May 2024 - Feature Release - The Revolution Edition

First Post April 30, 2024 09:48 PM

So just like that we find that a new month is upon us which of course means that we’ll be nominating a brand new monthly feature release for each clan. This essentially means that we’re asking you to rate, review & discuss our chosen features for no other reason than because we enjoy the process & banter. We’re really looking forward to hearing your thoughts on our chosen releases so don’t be shy.

This month’s feature release for The Revolution has been nominated by myself. It's the 1993 sophomore album "Protestant" from New Jersey metalcore legends Rorschach, a band that I've not experienced much before but have had on my bucket list for some time now.

April 30, 2024 10:52 PM

One of two perfect classics from the true founding band of this revolutionary (no pun intended....maybe) genre of metalcore! Here's my review summary:

The original 90s creators of the metalcore universe returned for one last album. Album #2 Protestant is a kick-A masterpiece that would make weeks-long welcomed visits in the playlists of metalcore fans wanting to hear an early mix of the genre with many others! You can hear small bits of punky thrash, deathgrind, and black-doom added to their early metallic hardcore. With these influences, there's more riff variation than their violent metalcore-establishing debut Remain Sedate. For Protestant, they expanded on their early Voivod-like punk-thrash riffing into more creative variety. The Slayer-like dissonance is spiced up with tempo changes for progressive chaos. Breakdowns appear sparsely without any cliche over-usage. The abrasive guitar can sound atmospheric before going violent in the standard metalcore zone with hysterical shrieks to accompany the abstract madness that gets more melodic later. With top-notch music, anger, and atmosphere, this early metalcore classic is highly recommended for fans of metalcore, or simply metal or hardcore, and any mix of those two genres that has ever existed!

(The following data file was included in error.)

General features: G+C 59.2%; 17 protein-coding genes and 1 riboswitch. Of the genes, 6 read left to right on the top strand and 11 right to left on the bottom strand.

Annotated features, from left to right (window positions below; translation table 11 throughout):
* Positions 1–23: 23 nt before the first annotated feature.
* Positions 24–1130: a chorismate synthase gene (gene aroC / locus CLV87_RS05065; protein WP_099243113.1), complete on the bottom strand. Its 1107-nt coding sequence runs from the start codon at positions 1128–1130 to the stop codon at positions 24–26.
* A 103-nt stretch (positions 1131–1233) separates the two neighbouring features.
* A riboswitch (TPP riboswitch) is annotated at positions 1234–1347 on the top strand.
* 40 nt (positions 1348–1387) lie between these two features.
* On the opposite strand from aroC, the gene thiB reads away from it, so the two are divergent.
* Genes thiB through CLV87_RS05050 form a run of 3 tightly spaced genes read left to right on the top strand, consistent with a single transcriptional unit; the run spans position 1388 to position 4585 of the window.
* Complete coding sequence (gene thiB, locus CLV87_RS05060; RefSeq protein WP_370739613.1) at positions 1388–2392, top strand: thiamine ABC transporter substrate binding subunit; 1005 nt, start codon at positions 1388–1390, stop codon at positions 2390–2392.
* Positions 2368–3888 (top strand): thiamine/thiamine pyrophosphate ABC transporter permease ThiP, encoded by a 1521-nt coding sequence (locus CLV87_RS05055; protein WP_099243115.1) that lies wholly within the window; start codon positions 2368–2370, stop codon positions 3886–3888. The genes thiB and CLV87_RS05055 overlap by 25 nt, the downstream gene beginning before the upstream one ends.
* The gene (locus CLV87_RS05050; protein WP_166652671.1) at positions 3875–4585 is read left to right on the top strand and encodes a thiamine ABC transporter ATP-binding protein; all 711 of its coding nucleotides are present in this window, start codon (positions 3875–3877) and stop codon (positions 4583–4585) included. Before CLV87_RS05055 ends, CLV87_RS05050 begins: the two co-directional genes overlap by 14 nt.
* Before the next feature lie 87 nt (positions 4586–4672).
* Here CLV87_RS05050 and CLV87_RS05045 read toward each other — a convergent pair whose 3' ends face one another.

May 15, 2024 12:12 PM

Here's my review:

New Jersey metalcore outfit Rorschach have been on my radar to check out for quite some time now. I'd heard a few of their tracks while I was still programming the monthly The Revolution playlists & had always found their sound fairly attractive but I guess I'm not generally one to go chasing too much in the way of metalcore. The task of selecting every second The Revolution feature release has finally seen me investigating Rorschach though & I'm very glad I did because I've found them to be a class act that's deserving of the hype they inevitably seem to draw.

"Protestant" was clearly produced by a very competent group of musicians who knew what they were doing & had a clear sound in mind. Like a lot of the early metalcore releases, it sits heavily on the hardcore punk side of the metalcore equation but utilizes the best elements of that genre in conjunction with metal influences to great effect. The level of musicianship is exceptional for a bunch of rebellious punks to be honest with the arrangement & composition being very mature & showcasing a lot in the way of technique. I'm not the biggest fan of Charles Maggio's vocals as they tend to err on the generic, screamy side of the metalcore spectrum but they're certainly not a deal breaker by any means. It's the guitar work of Keith Huckins (Deadguy/Kiss It Goodbye) & Nick Forté (Raspberry Bulbs) that's the real attraction here though, particularly when they explore more atmospheric, arpeggiated or chaotic realms.

Another strength is that there are no weak tracks included amongst the thirteen included on "Protestant". It begins in very solid fashion & tends to maintain that level for most of the tracklisting. There's only really the one track that I'd suggest is capable of competing at the top tier of the metalcore hierarchy though in the classic "Blinders". The references to the mathcore subgenre are a little bit of a stretch though to tell you the truth. Yes, this material was fairly sophisticated for the time but I'm not sure I would ever tag it as chaotic, hectic or spasmodic. It's perhaps just a touch more progressive than you would usually expect from the hardcore scene which is intended as a compliment in this context.

"Protestant" is a very strong record overall & is definitely the sort of metalcore record I find myself attracted to. It doesn't rely on production or gimmicks to draw the listeners attention, instead focusing on strong song-writing & punk rock energy to perform the task & it works a treat. In fact, I've gone so far as to include "Protestant" in my newly revised Top Ten Metalcore Releases of All Time list which is really saying something given that it's not generally a genre of choice for me. I can tell a good record when I hear one though & "Protestant" fits the bill nicely.